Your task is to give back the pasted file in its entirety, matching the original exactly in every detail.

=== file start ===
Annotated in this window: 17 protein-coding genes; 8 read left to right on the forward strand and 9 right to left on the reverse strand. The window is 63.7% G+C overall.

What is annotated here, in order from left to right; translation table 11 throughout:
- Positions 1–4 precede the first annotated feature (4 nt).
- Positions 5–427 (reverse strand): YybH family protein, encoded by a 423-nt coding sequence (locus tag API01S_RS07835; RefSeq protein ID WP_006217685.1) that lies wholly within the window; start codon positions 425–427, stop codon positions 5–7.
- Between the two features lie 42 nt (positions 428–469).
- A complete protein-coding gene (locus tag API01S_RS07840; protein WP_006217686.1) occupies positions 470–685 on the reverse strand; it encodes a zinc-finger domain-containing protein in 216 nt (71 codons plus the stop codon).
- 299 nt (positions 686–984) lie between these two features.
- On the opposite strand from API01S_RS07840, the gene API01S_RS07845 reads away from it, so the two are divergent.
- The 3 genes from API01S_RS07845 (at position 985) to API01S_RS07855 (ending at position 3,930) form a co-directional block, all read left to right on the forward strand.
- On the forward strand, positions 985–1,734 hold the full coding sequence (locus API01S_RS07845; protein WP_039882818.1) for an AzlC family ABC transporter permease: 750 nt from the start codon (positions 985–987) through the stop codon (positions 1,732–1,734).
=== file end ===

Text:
Annotated in this window: 17 protein-coding genes; 8 read left to right on the forward strand and 9 right to left on the reverse strand. The window is 63.7% G+C overall.

What is annotated here, in order from left to right; translation table 11 throughout:
- Positions 1–4 precede the first annotated feature (4 nt).
- Positions 5–427 (reverse strand): YybH family protein, encoded by a 423-nt coding sequence (locus tag API01S_RS07835; RefSeq protein ID WP_006217685.1) that lies wholly within the window; start codon positions 425–427, stop codon positions 5–7.
- Between the two features lie 42 nt (positions 428–469).
- A complete protein-coding gene (locus tag API01S_RS07840; protein WP_006217686.1) occupies positions 470–685 on the reverse strand; it encodes a zinc-finger domain-containing protein in 216 nt (71 codons plus the stop codon).
- 299 nt (positions 686–984) lie between these two features.
- On the opposite strand from API01S_RS07840, the gene API01S_RS07845 reads away from it, so the two are divergent.
- The 3 genes from API01S_RS07845 (at position 985) to API01S_RS07855 (ending at position 3,930) form a co-directional block, all read left to right on the forward strand.
- On the forward strand, positions 985–1,734 hold the full coding sequence (locus API01S_RS07845; protein WP_039882818.1) for an AzlC family ABC transporter permease: 750 nt from the start codon (positions 985–987) through the stop codon (positions 1,732–1,734).